The light source according to the present invention may be a component or the critical component of a graphic display device such as a large- or small-screen video monitor, computer monitor or display, television, telephone device or telephone device display, personal digital assistant or personal digital assistant display, pager or pager display, calculator or calculator display, game or game display, toy or toy display, large or small appliance or large or small appliance display, automotive dashboard or automotive dashboard display, automotive interior or automotive interior display, marine dashboard or marine dashboard display, marine interior or marine interior display, aeronautic dashboard or aeronautic dashboard display, aeronautic interior or aeronautic interior display, traffic control device or traffic control device display, advertising display, advertising sign, or the like.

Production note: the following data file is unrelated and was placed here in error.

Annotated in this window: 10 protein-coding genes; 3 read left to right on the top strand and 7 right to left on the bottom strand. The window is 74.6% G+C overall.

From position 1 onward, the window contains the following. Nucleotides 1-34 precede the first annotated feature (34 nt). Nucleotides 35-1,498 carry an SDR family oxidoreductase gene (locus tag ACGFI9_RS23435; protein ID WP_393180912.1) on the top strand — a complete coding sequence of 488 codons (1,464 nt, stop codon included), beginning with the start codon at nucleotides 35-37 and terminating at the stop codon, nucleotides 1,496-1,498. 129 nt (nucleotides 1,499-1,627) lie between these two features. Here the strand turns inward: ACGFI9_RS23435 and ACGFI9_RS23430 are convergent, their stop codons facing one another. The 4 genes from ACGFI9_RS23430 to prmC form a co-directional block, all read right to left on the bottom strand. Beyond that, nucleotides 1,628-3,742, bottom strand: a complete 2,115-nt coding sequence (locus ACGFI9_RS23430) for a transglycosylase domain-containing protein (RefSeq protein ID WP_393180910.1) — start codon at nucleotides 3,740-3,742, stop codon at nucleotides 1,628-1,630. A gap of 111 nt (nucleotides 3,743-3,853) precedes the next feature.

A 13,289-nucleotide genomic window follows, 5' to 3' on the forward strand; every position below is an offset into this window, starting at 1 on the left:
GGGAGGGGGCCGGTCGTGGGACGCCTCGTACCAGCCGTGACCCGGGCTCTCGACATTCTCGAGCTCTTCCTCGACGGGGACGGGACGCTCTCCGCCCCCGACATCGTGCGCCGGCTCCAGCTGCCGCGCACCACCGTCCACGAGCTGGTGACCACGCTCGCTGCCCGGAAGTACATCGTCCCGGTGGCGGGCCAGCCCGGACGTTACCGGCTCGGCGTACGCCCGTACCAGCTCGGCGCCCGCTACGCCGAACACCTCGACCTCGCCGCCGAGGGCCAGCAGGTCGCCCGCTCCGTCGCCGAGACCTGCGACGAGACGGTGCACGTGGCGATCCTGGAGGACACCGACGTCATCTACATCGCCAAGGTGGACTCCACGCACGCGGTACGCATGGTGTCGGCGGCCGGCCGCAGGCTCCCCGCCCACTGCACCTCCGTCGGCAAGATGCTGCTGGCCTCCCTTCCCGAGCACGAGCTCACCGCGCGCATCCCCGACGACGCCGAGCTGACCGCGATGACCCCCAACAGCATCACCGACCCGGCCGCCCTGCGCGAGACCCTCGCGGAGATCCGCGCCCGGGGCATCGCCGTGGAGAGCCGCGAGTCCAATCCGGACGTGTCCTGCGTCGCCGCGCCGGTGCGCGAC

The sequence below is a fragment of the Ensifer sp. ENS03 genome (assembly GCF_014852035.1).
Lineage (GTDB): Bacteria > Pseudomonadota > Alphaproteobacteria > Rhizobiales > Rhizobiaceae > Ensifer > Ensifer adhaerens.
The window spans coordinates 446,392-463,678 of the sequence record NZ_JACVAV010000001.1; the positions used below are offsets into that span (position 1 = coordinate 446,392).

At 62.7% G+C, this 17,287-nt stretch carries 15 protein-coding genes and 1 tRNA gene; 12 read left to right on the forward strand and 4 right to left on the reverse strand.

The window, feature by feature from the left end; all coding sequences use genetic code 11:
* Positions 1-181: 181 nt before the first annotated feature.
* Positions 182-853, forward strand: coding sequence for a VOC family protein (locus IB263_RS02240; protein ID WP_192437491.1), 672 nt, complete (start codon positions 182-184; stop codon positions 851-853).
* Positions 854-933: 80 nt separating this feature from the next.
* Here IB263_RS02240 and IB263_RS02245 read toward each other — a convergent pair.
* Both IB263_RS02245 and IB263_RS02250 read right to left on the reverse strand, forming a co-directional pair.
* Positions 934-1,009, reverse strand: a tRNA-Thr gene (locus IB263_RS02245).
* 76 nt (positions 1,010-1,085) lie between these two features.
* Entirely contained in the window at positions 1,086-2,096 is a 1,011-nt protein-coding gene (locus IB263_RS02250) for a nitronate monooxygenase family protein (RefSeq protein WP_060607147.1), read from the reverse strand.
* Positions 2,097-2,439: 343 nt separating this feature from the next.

The light source according to the present invention may be a component or the critical component of a liquid crystal display (LCD), or like display, as a backlight to that display. In one embodiment, the semiconductor device according to the present invention is specially adapted for use a backlight for a liquid crystal display by matching the colors emitted by the semiconductor device according to the present invention to the color filters of the LCD display.

The light source according to the present invention may be a component or the critical component of an illumination device such as a free-standing or built-in lighting fixture or lamp, landscape or architectural illumination fixture, hand-held or vehicle-mounted lamp, automotive headlight or taillight, automotive interior illumination fixture, automotive or non-automotive signaling device, road illumination device, traffic control signaling device, marine lamp or signaling device or interior illumination fixture, aeronautic lamp or signaling device or interior illumination fixture, large or small appliance or large or small appliance lamp, or the like; or any device or component used as a source of infrared, visible, or ultraviolet radiation.